Washington Attorney General Bob Ferguson told reporters that the agreement represents a major win for hundreds of workers who have been getting sick for years while cleaning up the nation's nuclear waste at the Hanford Nuclear Reservation in eastern Washington.
"Those workers deserve to be protected," Ferguson said.
He added that the U.S. Department of Energy did not take the issue seriously and resisted putting protections in place.
"There's no way to sugar coat this," Ferguson said.
The Energy Department will for the first time test a new technology that Ferguson called "game-changing" that would protect workers from the vapor exposures.
Under the agreement, the agency will pay $925,000 in fees and costs to the state and Hanford Challenge, a watchdog group that has for decades been warning about worker safety. The agency will also install a new vapor monitoring and alarm system and maintain safety measures that are currently in place, including supplying air and respirators.
The Department of Energy said in an emailed statement that the agreement "acknowledges the extensive actions" that the agency, and its contractor, Washington River Protection Solutions LLC, have taken to protect workers from potential exposure to chemical vapors.
The agency said they continue to "take a very conservative approach to protecting workers from potential exposures to chemical vapors" and that agreement reinforces the ongoing effort.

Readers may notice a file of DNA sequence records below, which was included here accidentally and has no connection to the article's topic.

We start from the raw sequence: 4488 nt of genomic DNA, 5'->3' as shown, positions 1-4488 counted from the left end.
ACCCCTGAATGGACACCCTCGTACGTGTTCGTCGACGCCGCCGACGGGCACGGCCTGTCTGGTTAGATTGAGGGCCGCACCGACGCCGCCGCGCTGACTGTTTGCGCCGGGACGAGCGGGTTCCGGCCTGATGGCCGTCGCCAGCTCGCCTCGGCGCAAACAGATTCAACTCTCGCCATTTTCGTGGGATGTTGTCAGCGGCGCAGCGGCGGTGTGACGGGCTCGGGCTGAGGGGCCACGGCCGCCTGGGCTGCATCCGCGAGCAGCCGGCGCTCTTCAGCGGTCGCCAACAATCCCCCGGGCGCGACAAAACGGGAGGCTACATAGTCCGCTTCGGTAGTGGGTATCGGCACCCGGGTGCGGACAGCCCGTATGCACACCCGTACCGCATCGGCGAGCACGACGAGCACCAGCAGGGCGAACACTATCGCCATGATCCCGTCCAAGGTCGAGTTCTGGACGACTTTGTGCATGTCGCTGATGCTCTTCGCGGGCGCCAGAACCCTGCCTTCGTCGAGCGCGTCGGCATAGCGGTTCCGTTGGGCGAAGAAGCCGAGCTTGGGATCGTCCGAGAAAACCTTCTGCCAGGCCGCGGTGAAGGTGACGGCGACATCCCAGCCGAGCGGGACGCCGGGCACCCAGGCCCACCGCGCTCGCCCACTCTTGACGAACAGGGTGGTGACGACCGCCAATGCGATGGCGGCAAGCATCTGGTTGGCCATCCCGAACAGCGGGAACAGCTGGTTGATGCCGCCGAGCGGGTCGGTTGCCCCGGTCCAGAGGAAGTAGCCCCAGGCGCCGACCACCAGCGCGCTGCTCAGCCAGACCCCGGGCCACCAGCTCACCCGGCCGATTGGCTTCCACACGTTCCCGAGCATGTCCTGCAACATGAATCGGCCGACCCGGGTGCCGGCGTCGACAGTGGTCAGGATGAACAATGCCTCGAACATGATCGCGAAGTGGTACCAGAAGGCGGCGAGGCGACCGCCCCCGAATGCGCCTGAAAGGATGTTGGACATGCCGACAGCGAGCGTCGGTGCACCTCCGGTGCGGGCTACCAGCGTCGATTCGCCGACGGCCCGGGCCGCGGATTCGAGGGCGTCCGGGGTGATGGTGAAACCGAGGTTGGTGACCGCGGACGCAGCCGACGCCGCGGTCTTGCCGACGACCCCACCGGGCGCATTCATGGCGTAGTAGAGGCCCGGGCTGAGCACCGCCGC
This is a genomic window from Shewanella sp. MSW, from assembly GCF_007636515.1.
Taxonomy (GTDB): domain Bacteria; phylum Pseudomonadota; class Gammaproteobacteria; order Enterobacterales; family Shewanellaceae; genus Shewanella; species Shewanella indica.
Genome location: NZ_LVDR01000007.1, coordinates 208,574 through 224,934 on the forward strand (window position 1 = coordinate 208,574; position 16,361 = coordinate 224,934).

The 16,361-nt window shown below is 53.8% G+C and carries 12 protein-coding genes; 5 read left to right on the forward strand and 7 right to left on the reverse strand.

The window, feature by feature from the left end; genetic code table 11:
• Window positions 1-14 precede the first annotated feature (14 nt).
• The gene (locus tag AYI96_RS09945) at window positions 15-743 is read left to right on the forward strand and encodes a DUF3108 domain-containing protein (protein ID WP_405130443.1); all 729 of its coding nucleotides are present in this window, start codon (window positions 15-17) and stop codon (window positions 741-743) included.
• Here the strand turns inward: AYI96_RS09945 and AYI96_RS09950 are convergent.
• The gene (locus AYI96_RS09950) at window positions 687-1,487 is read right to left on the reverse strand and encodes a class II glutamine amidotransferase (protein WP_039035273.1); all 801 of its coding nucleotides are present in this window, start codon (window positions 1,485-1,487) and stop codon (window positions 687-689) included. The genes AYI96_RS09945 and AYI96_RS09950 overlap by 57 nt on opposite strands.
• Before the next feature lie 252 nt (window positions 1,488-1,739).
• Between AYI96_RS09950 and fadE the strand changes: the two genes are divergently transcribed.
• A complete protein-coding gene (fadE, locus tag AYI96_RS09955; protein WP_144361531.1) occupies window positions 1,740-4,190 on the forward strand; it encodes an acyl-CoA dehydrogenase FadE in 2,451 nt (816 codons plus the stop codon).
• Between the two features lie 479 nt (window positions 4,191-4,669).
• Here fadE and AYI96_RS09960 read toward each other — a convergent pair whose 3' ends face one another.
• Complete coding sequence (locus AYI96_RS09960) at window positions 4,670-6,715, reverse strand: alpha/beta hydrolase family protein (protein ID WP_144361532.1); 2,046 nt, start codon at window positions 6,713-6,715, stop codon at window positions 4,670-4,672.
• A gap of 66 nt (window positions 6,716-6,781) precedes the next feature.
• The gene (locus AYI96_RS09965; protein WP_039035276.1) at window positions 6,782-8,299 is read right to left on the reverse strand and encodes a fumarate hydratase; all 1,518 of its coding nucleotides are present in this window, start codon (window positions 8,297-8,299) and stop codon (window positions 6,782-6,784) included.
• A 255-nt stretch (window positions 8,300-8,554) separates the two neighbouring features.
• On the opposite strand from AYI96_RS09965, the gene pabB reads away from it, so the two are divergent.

The state, Hanford Challenge and the pipefitters union Local 598 sued the Energy Department in 2015 and its contractor for tank farms containing nuclear waste, seeking better protection for workers at risk of inhaling vapors or gases that leaked from underground storage tanks.
The agreement puts that federal lawsuit on hold while the Energy Department tests and implements a new system to capture and destroy vapors escaping waste tanks. Ferguson said if the federal agency doesn't meet its obligations, legal action could resume.
"Hearing and documenting dozens of stories of sick workers was heartbreaking," said Meredith Crafton, a lawyer representing Hanford Challenge, whose voice broke as she spoke to reporters.
The agreement protects workers in the interim but also creates incentives to find better technology to protect workers in the future, she said.
The 586-square-mile (943-square-kilometer) Hanford nuclear site located along the Columbia River in Eastern Washington state produced up to 70 percent of the plutonium for the U.S. nuclear arsenal since it was established in World War II.
Hanford has 177 underground tanks made of steel that contain more that 54 million gallons (204 million liters) of radioactive and chemical wastes.
Ferguson said studies over the last 20 years, including by the Energy Department and other government agencies, have shown workers falling ill after being exposed to the vapors. They've experienced dizziness, nausea and other issues.
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